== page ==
Wedge Buster announced its launch in the American gambling news. The new platform, claiming to be a specialist in social sports gaming offers over 100 asynchronous sports game titles.
Following the first round of venture funds resulting an astonishing $2.2 million, Wedge Buster builds a distribution network with media companies, a method not unlike the ones used by the Hollywood Studios. Among Wedge Buster investors Super Bowl MVP Drew Brees and MTV Skater pro Rob Dyrdek are listed along with 37 other entities.
Wedge Buster promises to apply the gaming mechanics that define social gaming, such as leveling, achievements and multiple virtual currencies to sports and fantasy games at the platform level.
Scott Philp, the company’s founder and CEO, commented on his company: “We are building a robust social gaming platform with a specific focus on sports games.”
Philp added: “We’ve had an early alpha out in Facebook for a few months, and that’s been very successful. We’ve registered about a quarter million people, and our big push in mobile kicks off in late October.”
Philp went on saying: “It is nearly impossible to scale a one-off game; and we are attacking the market by launching a robust gaming platform that aggregates the top sports, fantasy sports, and social sports games all within one app.”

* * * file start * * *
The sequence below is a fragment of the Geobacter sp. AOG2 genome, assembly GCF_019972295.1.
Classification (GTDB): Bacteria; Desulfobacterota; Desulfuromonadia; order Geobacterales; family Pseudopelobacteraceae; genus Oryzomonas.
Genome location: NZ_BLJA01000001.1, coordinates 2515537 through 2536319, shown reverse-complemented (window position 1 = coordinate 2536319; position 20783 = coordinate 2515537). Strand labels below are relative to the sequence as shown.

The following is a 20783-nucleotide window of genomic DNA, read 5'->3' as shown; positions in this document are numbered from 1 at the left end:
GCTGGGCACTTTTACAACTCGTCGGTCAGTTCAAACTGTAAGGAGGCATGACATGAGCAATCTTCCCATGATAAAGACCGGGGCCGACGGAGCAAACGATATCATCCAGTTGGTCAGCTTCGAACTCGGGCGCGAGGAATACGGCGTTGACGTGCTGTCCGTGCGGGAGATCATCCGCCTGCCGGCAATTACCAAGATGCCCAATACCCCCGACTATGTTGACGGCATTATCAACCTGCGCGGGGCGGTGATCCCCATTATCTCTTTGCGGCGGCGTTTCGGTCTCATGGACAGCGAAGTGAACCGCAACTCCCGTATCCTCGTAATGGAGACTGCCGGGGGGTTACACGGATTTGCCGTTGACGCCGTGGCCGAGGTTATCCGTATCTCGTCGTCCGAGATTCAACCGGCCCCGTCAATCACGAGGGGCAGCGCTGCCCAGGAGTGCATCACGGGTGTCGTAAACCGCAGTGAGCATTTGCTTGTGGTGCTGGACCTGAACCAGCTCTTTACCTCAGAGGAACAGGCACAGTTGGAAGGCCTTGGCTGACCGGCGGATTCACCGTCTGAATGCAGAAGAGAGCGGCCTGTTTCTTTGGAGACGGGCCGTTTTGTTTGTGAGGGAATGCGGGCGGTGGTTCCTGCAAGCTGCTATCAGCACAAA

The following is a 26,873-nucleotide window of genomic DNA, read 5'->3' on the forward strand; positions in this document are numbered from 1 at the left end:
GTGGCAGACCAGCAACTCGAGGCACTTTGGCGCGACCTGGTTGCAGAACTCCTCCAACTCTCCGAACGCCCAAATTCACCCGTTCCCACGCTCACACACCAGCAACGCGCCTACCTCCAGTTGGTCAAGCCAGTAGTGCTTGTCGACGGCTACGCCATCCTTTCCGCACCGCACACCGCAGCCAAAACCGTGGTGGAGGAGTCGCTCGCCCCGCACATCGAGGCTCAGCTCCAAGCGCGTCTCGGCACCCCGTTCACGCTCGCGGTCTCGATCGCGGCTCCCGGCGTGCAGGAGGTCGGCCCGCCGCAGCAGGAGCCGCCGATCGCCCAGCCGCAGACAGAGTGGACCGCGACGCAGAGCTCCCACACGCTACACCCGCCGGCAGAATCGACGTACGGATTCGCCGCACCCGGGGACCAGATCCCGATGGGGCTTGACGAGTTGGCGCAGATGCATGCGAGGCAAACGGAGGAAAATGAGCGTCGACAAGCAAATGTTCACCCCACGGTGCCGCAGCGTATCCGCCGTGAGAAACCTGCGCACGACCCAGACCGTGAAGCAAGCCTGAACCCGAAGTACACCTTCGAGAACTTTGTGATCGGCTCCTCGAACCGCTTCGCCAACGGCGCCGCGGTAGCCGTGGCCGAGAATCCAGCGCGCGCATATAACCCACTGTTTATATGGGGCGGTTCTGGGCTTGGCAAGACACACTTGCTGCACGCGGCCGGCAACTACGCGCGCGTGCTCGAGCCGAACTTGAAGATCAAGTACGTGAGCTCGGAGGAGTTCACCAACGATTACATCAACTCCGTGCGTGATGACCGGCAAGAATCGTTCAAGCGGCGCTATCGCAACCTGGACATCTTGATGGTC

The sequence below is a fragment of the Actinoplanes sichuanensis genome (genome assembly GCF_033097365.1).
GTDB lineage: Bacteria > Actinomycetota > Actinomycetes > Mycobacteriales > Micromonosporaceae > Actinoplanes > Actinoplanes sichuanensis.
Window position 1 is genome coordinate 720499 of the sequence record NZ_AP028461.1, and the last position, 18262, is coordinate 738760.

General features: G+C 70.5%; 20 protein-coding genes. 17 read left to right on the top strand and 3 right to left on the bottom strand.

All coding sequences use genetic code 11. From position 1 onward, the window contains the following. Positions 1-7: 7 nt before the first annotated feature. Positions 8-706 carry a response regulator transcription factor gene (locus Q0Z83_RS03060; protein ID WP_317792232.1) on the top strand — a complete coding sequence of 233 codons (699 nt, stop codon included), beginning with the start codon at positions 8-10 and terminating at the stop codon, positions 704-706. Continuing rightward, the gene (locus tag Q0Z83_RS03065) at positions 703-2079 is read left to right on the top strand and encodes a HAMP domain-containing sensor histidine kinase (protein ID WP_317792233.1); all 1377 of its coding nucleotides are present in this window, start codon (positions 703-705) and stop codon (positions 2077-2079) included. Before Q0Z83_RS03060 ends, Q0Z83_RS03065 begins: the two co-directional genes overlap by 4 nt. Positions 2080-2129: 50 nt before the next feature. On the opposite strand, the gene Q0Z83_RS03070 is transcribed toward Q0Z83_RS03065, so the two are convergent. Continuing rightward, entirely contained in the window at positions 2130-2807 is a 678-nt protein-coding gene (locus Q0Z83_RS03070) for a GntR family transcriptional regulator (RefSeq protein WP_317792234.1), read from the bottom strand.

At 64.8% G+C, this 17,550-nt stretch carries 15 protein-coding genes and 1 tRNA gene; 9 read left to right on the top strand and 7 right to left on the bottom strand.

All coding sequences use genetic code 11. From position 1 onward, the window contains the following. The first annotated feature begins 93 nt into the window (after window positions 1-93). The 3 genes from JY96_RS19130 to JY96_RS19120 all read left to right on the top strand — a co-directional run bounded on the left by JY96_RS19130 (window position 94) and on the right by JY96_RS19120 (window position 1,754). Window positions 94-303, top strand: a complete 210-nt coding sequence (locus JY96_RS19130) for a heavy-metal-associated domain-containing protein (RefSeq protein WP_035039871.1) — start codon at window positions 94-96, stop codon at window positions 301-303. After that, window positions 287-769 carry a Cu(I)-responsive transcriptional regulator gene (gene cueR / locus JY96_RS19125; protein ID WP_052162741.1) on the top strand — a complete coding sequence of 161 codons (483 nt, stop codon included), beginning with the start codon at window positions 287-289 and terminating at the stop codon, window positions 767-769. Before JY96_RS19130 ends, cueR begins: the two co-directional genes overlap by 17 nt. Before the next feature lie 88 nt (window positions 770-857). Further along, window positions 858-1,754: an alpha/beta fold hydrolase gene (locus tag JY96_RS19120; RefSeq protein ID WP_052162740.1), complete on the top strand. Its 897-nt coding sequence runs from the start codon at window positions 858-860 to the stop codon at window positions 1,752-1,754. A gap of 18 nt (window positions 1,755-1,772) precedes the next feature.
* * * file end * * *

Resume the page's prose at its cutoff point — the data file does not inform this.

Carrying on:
The game products so far are not subject to the American gambling laws, as they online use virtual in-game currencies.
Philp described a game: “In Battle Darts, you might go in and throw a dart, and I’ll send that off to you. You get a challenge on your phone, and you essentially throw a real dart and see what I did. The asynchronous part records and shows you, in real time, how you’re playing against me.”
“We’ve included all these fun hooks into the platform. For example, if I’m having a bad game, I can send you a beer, which makes your screen go blurry and throws suds everywhere. To clear that up, you can buy some aspirin,” he added.
So far, Wedge Buster is not one of the companies that offer internet betting in United States, but some rumors suggest virtual currencies might be substituted by real-money bets in the future.